“You’re writing a book about beer? Ha! Can I help you with the research?”
This kind of response was a common one during my two years of researching, writing, and editing my book, Craft Beer Culture and Modern Medievalism: Brewing Dissent. I confess, the topic did make a good excuse for trying new beers and new breweries as I educated myself more comprehensively about the craft beer community, its values, and its pleasures. I’m not one to decline a good brew, and I enjoy making my own (in tiny one-gallon batches) on my stove. For some, however, the good-natured laughter at my book’s subject may indicate an understandable skepticism – unconscious or not – about the legitimacy of craft beer culture as an area of academic inquiry by an English professor. Because I am not writing about beer from the position of a cicerone (like a sommelier, but for beer), a brewmaster, or a business owner. Instead, I’m writing as an academic – as a medievalist, more specifically. So what am I doing writing about modern beer? Short answer: the cultural sway of medievalism. Long answer: let me tell you.
In my academic career thus far, I have published and presented on fourteenth- to sixteenth-century Middle English literature, book production, and paleography. These two hundred years of literary history were a time of rapid cultural change, at the end of which writers attempted to separate the “now” in which they lived from the “then” of the Middle Ages. It was common for early sixteenth-century editors and printers, for example, to describe the medieval texts they were publishing as “ancient”, even though they were written just a century or so before. “Ancient” precedence in these texts provided a rhetorical foundation that lent legitimacy to such movements as the Protestant reformation.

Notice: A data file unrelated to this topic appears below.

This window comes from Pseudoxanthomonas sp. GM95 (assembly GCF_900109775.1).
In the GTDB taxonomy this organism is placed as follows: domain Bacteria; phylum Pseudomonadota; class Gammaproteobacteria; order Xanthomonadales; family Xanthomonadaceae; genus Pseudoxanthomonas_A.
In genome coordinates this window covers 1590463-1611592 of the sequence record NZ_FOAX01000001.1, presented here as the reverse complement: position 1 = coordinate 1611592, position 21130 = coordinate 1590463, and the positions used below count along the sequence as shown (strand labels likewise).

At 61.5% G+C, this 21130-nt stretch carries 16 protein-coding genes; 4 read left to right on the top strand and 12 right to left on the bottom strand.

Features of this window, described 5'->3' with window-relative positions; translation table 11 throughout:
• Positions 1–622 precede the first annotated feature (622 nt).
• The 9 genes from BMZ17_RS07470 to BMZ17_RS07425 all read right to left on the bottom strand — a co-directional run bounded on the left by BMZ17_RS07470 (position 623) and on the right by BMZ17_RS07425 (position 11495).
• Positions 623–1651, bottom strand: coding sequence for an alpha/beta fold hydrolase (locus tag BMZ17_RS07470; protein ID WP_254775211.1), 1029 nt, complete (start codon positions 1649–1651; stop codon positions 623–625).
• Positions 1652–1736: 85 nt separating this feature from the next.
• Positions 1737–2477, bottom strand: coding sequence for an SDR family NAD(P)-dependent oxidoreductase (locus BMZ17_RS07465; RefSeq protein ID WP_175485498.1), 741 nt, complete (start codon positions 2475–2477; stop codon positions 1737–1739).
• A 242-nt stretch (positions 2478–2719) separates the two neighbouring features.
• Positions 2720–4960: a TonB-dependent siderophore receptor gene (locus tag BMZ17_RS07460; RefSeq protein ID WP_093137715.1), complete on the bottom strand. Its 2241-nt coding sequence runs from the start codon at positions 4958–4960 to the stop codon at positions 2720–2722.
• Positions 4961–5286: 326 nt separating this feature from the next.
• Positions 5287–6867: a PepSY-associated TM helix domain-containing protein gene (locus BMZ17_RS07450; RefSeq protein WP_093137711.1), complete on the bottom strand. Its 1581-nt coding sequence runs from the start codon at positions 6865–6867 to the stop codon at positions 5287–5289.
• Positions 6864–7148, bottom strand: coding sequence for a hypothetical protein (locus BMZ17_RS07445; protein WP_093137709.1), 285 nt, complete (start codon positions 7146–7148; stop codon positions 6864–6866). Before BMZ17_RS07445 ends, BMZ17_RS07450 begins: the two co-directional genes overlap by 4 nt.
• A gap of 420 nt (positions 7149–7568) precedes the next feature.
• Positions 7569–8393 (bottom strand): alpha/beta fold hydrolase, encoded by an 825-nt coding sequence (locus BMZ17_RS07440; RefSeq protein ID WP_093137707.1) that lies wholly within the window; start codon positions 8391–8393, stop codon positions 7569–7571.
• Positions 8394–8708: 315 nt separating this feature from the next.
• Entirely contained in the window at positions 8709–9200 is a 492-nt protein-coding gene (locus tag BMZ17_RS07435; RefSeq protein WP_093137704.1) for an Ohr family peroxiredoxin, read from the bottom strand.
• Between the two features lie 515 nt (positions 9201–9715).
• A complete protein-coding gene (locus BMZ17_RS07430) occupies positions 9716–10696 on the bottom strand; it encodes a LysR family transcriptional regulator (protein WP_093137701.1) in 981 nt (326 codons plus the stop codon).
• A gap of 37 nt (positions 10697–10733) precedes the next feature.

This resistance to separating one’s own time from the medieval period, while still appropriating the Middle Ages to one’s own ideological ends, never stopped. The adaptation, recreation, re-imagining, and appropriation of the concept of “the medieval” in post-medieval eras is called, in academic circles, medievalism. Medievalism surrounds us: we see it in films, architecture, comics, story tropes, clothing, clichés, and – yes – food and drink.
One’s choice of drink is a powerful marker of class and personal identity; consider the quick, unconscious (or not) judgments we might make of someone after hearing a drink order. Whiskey neat? A glass of milk? Coors Light? Decaf Earl Grey? Coffee with 5 tablespoons of sugar? An imperial stout produced by a local brewery? White wine with ice? Drinking, whether or not the beverage is alcoholic, is often a social activity and therefore entails a kind of social performance. It can be a defining feature of your public persona. Beer in particular embodies an unusually wide range of social and class identities. So when a significant subset of the beer industry uses medieval models to define or attribute value to its product, we can assume that the idea of the medieval carries cultural and economic power in this context.